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Hindsight is still 20-20

David Ortiz and the Red Sox didn't like what they saw in last night's loss to Kansas City. David Ortiz and the Red Sox didn't like what they saw in last night's loss to Kansas City. (JIM DAVIS/GLOBE STAFF)

"20/20" is a good TV show. But to the Red Sox, 20-20 means an average record since June 1.

Still, it is not time to panic. Not now, anyway.

The Sox are eight games up on the Yankees, seven in the loss column, in the American League East. The last time the lead was this low was June 18. In such situations, pessimists start to squirm.

It's never OK to lose to the Kansas City Royals at home, 9-3, as the local nine did last night. As buoyed as Red Sox Nation felt about Kason Gabbard's three-hit shutout Monday night, that's how bad it felt losing to the Royals on a night they started 23-year-old Leo Nuñez.

Then the scoreboard showed New York and Toronto engaged in a pitchers' duel between Andy Pettitte and Roy Halladay, which was won by the Yankees in 10 innings. The Yankees' next 12 games are against Toronto, Tampa Bay, Kansas City, and Baltimore, and you wonder if they just might make a run, as they tried to do in early June when they won nine straight.

Nights like last night reveal the flaws on a Red Sox team that has spent 94 days in first place. Where is the offense? Where is the pitching? You wonder if the Red Sox can stretch the lead to double digits again.

What if the lead continues to dwindle? What if the loss of Curt Schilling takes its toll? You can't help but wonder what is ahead.

It is mid-July and the Sox' record over their last 40 games is dead even.

"We feel inconsistent lately," said third baseman Mike Lowell. "We're still a team with the best record or one of the best records in baseball, but if that's our record, you're talking about over a month playing that way and we have to pick it up and do better than that.

"There's no doubt we've had some missing pieces that have affected us. Losing some of Curt's starts are definitely a factor because he's such a quality pitcher, though it's hard to beat what Kason gave us the other night. And believe me, there are signs. Julio Lugo is a completely different hitter now than he was earlier in the year. Manny [Ramírez] is really stroking the ball well. So there are signs, but we've got to start doing it. We've got to start stringing together some wins."

As Lowell said, there are good things going for the Sox.

They have the second-best record in baseball.

They have a favorable schedule the rest of the way.

The news on Schilling gets more encouraging by the day, with a rehab stint Saturday in Pawtucket.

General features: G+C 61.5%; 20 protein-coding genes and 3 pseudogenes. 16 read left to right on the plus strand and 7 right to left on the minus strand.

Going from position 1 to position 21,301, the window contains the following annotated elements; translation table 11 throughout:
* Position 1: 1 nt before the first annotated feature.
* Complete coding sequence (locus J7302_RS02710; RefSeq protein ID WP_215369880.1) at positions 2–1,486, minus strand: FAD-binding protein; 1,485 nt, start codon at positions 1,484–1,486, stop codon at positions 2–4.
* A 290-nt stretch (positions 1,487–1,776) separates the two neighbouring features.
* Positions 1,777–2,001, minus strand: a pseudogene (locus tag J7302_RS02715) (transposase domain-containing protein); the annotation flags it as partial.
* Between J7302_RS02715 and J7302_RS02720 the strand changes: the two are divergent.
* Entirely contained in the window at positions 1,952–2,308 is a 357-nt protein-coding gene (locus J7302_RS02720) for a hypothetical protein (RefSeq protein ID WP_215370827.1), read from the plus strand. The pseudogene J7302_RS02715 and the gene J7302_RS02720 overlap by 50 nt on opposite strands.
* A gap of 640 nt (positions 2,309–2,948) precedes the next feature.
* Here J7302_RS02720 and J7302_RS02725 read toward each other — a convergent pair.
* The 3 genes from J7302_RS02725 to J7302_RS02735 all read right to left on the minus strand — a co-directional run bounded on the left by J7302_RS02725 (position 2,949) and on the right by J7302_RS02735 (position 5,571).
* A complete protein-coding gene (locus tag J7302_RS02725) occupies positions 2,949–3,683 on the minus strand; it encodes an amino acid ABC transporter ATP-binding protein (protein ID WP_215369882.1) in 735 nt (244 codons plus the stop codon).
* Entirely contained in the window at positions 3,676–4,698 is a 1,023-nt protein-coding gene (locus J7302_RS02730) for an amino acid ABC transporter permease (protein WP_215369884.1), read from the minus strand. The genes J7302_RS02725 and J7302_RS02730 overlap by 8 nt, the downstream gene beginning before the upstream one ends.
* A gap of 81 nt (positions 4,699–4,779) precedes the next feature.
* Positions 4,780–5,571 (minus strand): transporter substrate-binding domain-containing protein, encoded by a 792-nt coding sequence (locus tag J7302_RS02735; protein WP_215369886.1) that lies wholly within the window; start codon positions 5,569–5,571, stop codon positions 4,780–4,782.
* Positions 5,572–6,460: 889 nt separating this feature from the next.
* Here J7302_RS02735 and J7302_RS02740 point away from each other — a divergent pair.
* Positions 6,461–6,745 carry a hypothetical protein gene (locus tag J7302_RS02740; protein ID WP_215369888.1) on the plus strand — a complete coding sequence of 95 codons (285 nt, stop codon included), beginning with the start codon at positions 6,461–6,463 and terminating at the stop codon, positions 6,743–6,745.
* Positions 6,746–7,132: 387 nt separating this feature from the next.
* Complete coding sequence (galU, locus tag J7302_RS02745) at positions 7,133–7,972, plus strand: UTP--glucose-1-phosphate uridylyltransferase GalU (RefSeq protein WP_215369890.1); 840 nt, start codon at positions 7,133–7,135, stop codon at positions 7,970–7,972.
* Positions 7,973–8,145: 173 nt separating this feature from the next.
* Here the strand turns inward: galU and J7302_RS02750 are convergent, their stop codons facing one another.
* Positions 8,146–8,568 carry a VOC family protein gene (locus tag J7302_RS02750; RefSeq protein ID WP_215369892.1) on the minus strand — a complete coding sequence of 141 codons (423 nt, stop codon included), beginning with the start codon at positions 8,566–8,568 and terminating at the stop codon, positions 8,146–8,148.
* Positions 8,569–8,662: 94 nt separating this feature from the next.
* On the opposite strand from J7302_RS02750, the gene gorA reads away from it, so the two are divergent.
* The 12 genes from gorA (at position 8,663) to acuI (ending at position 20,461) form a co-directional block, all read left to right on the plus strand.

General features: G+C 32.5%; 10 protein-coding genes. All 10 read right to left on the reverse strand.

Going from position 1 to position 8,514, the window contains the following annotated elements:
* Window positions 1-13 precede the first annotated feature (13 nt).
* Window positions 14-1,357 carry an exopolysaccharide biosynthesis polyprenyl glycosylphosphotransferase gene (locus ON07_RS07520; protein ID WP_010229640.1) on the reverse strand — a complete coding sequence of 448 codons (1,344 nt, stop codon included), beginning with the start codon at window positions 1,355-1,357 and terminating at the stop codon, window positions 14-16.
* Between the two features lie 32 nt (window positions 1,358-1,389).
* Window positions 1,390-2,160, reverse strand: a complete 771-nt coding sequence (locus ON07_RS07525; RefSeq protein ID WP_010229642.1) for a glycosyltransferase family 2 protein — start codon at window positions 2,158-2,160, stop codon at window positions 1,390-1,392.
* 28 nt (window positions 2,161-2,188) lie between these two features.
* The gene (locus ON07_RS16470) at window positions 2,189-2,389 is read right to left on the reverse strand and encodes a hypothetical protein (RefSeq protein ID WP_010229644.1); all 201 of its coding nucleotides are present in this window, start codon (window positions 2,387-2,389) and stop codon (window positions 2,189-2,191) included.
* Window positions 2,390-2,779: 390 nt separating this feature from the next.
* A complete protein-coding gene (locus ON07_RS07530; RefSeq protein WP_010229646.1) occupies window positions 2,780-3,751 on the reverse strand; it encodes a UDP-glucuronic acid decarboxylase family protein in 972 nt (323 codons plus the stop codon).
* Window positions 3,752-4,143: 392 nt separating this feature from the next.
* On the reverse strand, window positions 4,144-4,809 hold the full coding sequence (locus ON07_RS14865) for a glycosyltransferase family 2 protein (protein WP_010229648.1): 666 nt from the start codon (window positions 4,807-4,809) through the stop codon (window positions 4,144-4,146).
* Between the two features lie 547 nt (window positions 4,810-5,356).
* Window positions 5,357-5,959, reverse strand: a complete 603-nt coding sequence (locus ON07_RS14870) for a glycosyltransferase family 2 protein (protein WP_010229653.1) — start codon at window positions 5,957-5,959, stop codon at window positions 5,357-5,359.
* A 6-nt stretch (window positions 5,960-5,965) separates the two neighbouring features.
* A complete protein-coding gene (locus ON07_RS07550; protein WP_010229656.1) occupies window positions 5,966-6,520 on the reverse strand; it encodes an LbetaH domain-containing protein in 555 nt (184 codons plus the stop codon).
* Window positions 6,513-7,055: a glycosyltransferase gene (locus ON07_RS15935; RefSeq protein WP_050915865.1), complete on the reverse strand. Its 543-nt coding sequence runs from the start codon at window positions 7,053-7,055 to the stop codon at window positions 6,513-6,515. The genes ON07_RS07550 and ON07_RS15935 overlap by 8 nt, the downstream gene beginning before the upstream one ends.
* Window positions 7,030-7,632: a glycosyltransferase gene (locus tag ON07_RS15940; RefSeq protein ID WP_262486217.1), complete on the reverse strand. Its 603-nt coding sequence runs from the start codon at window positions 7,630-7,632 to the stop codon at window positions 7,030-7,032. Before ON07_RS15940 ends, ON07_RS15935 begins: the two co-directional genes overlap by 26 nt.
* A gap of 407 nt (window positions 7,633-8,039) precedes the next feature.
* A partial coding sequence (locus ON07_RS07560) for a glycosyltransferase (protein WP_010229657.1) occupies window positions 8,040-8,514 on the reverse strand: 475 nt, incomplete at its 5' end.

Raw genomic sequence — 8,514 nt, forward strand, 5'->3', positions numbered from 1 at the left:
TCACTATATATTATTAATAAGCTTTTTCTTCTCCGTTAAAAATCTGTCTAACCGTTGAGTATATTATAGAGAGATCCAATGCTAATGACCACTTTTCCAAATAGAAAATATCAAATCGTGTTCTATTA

They have a terrific bullpen -- perhaps the best 1-2 punch in the league in Jonathan Papelbon and Hideki Okajima. They have added Manny Delcarmen as their righthanded setup man. They have two terrific starters in Josh Beckett and Daisuke Matsuzaka and two terrific prospects in Clay Buchholz and Jon Lester.

Then there are glaring weaknesses:

Where's the consistent starting pitching we saw the first two months of the season?

What's happened to tonight's starter, Julian Tavarez?

What are they going to do with Wily Mo Peña?

"I just remember '03 in Florida we got really hot the second half of the season and our momentum just carried us," Lowell said of the Marlins, who won the World Series that year. "I remember coming up in 1998 with the Yankees and that team was way out in front for the season and they were just kind of floating along. I remember Joe Torre telling us we needed to kick it in gear and we did and we won."

That's what the Sox did in '04. It may take more than a "Gipper" speech from manager Terry Francona. Save for last season, general manager Theo Epstein's inclination is to improve the team, and right now the Sox need help.

He does not want the Sox to back into the playoffs, or the division, or the wild card. He wants to win it outright, with a comfortable lead and, more important, with momentum to win a championship. They did it in '04. The White Sox did it in '05. And the Cardinals, as horrible as they were for most of the season in winning only 83 games, did it last season.

The Red Sox are a hard team to tweak because there are high -priced players everywhere. You're not going to supplant J.D. Drew in right, or Lugo at short. As Epstein indicated yesterday, he's looking to add a complementary piece without giving up the farm.

You could add a spark, a good bat off the bench such as Mike Piazza or Reggie Sanders. You could add more bullpen help. You could make a blockbuster deal and try to extract a big-time starter such as Roy Oswalt and leave no doubt about keeping a big lead intact.

As Lowell said, every team goes through a lull. The key is to kick it in gear when it counts and carry that surge into the postseason. But you've got to get there first.

What the Red Sox don't want is to become the New York Mets of last season: Get a big lead, win the division, and then lose momentum and get eliminated in the postseason.

It's too early to panic. But it's not too early to break out of this 20-20 maze.

Nick Cafardo can be reached at cafardo@globe.com.

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